Russia says ruble crisis over as reserves dive, inflation climbs
By Elena Fabrichnaya and Alexander Winning
MOSCOW (Reuters) - Russia said on Thursday its currency crisis was over even though its forex reserves have plunged and annual inflation has climbed above 10 percent, adding to the problems facing the government as it fights its worst economic crisis since 1998.
The ruble plunged to all-time lows last week on heavy falls in the price of oil, the backbone of the Russian economy, and Western sanctions over the Ukraine crisis that made it near impossible for Russian firms to borrow on Western markets.
But it has since rebounded sharply after authorities took steps to halt its slide and bring down inflation, which after years of stability threatens President Vladimir Putin's reputation for ensuring the country's prosperity.
Those measures included a hike in interest rates to 17 percent from 10.5 percent, curbs on grain exports and informal capital controls.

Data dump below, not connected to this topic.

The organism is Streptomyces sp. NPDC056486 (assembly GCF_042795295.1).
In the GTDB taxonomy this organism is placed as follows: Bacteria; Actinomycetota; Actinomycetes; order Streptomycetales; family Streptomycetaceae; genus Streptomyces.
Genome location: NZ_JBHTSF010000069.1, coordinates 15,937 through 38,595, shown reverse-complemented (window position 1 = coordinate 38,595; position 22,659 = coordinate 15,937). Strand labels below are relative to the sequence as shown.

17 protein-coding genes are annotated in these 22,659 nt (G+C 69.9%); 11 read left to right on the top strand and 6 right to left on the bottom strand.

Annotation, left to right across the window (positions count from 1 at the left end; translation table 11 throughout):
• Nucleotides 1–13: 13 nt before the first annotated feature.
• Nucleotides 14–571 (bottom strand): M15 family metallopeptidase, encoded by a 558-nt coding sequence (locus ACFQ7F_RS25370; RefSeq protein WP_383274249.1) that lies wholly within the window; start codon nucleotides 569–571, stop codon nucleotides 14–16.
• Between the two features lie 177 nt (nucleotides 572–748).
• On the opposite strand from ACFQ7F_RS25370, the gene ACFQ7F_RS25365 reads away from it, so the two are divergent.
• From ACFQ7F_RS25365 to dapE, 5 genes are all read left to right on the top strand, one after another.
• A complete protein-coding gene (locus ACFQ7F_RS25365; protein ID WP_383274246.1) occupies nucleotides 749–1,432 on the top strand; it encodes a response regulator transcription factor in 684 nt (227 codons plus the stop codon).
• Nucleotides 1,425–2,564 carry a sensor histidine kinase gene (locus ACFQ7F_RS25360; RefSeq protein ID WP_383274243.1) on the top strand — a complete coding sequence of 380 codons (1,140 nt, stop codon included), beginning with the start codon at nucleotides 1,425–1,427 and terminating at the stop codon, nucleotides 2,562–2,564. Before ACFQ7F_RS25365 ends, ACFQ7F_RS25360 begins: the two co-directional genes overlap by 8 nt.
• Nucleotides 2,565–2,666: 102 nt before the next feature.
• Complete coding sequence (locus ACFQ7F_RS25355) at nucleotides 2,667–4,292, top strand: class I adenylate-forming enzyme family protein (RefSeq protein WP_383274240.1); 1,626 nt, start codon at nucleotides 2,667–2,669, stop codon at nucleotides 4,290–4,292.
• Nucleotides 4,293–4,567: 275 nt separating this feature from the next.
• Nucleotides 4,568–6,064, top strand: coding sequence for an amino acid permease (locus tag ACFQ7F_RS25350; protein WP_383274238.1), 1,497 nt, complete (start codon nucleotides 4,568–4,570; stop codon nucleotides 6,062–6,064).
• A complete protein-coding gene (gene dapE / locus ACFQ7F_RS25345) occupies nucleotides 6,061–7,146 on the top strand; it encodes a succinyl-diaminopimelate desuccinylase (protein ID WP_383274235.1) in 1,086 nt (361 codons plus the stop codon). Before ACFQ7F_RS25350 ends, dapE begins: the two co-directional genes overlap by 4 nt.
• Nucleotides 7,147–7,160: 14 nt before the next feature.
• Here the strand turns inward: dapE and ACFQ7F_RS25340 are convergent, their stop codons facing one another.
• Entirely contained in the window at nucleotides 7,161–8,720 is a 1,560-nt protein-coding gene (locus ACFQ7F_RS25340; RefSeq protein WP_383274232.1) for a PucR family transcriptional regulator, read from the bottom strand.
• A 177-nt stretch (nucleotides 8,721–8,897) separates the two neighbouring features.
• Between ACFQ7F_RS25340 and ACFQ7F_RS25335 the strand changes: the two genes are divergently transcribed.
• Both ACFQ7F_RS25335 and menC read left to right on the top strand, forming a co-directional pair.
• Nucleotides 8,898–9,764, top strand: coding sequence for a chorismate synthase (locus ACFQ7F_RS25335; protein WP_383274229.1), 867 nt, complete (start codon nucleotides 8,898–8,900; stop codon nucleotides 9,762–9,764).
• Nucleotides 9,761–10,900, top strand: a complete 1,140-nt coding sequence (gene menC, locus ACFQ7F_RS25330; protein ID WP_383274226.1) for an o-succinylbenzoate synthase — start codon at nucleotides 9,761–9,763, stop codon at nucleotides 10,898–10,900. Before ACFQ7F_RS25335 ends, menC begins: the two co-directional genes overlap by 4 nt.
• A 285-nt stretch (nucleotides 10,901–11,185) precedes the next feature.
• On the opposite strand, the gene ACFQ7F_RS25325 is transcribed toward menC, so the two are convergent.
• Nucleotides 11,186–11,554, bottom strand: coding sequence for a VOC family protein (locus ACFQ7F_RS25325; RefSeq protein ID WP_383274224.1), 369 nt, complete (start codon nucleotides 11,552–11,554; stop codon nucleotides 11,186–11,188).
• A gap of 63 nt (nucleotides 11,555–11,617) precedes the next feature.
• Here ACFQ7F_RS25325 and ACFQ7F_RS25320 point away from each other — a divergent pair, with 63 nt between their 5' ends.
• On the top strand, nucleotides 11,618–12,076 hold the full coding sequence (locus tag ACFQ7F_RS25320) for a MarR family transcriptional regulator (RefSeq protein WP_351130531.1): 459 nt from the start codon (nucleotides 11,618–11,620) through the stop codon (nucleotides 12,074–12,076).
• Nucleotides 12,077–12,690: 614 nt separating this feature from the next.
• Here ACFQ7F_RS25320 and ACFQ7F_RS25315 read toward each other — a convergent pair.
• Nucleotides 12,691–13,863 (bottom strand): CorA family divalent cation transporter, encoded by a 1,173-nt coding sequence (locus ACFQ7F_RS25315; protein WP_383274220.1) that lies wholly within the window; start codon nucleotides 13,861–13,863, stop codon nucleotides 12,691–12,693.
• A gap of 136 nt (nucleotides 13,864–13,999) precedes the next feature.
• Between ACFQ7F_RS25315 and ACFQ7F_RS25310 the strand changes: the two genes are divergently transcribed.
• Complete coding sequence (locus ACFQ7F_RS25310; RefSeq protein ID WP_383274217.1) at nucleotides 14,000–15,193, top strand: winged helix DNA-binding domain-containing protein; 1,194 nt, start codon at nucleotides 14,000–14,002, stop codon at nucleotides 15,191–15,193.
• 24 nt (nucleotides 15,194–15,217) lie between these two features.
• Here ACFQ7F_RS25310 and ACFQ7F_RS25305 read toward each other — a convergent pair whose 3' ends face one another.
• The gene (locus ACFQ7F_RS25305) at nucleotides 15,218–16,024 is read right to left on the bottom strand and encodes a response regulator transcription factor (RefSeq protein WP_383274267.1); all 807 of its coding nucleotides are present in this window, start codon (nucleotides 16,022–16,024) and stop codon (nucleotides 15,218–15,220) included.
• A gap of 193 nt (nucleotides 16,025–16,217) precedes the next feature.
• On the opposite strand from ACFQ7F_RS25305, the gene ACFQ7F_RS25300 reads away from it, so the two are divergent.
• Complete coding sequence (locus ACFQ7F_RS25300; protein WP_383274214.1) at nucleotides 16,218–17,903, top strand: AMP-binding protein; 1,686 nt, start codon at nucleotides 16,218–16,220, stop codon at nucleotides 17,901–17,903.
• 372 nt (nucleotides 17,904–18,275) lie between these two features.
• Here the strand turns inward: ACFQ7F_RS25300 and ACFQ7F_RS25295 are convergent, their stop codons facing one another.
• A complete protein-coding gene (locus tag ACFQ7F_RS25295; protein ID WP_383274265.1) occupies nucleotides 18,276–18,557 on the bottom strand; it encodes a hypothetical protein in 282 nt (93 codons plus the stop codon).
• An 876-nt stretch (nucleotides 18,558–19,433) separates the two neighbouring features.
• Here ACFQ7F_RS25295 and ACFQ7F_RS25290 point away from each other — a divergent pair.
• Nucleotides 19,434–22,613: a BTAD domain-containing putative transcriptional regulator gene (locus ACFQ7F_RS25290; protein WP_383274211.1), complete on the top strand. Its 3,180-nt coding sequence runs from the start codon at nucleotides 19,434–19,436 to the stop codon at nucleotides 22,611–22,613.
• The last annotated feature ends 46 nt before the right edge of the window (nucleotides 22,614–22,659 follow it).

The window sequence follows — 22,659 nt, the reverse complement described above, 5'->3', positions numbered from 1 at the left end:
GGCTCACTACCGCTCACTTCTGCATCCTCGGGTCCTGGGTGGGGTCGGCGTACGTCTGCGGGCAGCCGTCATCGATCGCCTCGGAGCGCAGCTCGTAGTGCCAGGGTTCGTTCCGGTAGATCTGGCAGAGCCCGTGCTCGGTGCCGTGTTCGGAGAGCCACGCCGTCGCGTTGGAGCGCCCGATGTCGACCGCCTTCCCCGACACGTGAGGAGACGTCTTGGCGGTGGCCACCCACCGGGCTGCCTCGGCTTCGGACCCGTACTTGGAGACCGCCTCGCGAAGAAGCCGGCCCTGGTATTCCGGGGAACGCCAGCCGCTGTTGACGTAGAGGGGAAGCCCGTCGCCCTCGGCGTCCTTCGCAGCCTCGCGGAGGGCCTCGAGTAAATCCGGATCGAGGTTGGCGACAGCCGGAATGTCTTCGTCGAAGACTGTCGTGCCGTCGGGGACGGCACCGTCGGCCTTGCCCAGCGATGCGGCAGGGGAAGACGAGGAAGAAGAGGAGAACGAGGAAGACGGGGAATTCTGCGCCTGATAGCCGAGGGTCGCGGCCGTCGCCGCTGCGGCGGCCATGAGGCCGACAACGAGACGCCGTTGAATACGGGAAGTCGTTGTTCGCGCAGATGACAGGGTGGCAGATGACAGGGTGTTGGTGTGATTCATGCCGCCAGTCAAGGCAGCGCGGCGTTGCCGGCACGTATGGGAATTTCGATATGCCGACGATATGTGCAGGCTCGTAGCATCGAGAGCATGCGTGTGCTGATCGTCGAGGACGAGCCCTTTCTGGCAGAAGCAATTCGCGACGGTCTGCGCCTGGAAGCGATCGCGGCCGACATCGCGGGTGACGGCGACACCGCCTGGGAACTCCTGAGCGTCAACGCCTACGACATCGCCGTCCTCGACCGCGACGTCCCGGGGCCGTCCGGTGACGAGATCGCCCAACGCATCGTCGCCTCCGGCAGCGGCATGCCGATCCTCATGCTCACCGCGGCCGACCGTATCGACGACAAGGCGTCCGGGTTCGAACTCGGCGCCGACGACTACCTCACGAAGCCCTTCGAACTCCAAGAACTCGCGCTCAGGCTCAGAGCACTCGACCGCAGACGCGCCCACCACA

"The key rate was raised in order to stabilize the situation on the currency market. ... That period has already, in our opinion, passed. The rouble is now strengthening," Finance Minister Anton Siluanov told the upper house of parliament on Thursday.
He added that interest rates would be lowered if the situation remained stable.
Standard & Poor's credit ratings agency said this week it could downgrade Russia to junk as soon as January due to a rapid deterioration in "monetary flexibility".
Keen to avert a downgrade, Russia said it had started talks with ratings agencies to explain the government's actions. Siluanov said the budget deficit next year would be "significantly more" than the 0.6 percent of gross domestic product originally planned. Continued...